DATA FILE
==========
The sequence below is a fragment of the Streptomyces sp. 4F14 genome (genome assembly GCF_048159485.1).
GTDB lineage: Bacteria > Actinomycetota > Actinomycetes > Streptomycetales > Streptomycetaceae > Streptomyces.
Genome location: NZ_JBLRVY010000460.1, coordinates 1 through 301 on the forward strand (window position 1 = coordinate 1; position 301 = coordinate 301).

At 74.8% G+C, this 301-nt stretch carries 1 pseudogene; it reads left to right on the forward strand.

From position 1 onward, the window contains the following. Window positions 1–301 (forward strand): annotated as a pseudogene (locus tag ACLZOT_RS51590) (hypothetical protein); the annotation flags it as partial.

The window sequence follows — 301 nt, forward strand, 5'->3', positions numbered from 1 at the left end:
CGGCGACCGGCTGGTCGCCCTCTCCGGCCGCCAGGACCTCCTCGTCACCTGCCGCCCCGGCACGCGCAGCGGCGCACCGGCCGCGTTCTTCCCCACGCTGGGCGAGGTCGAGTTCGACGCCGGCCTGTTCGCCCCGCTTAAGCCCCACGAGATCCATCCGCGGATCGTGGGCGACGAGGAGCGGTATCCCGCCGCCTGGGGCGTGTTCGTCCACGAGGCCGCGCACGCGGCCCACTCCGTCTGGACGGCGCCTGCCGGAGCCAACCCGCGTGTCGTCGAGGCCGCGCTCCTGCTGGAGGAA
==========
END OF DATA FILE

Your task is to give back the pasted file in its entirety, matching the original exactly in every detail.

The sequence below is a fragment of the Streptomyces sp. 4F14 genome (genome assembly GCF_048159485.1).
GTDB lineage: Bacteria > Actinomycetota > Actinomycetes > Streptomycetales > Streptomycetaceae > Streptomyces.
Genome location: NZ_JBLRVY010000460.1, coordinates 1 through 301 on the forward strand (window position 1 = coordinate 1; position 301 = coordinate 301).

At 74.8% G+C, this 301-nt stretch carries 1 pseudogene; it reads left to right on the forward strand.

From position 1 onward, the window contains the following. Window positions 1–301 (forward strand): annotated as a pseudogene (locus tag ACLZOT_RS51590) (hypothetical protein); the annotation flags it as partial.

The window sequence follows — 301 nt, forward strand, 5'->3', positions numbered from 1 at the left end:
CGGCGACCGGCTGGTCGCCCTCTCCGGCCGCCAGGACCTCCTCGTCACCTGCCGCCCCGGCACGCGCAGCGGCGCACCGGCCGCGTTCTTCCCCACGCTGGGCGAGGTCGAGTTCGACGCCGGCCTGTTCGCCCCGCTTAAGCCCCACGAGATCCATCCGCGGATCGTGGGCGACGAGGAGCGGTATCCCGCCGCCTGGGGCGTGTTCGTCCACGAGGCCGCGCACGCGGCCCACTCCGTCTGGACGGCGCCTGCCGGAGCCAACCCGCGTGTCGTCGAGGCCGCGCTCCTGCTGGAGGAA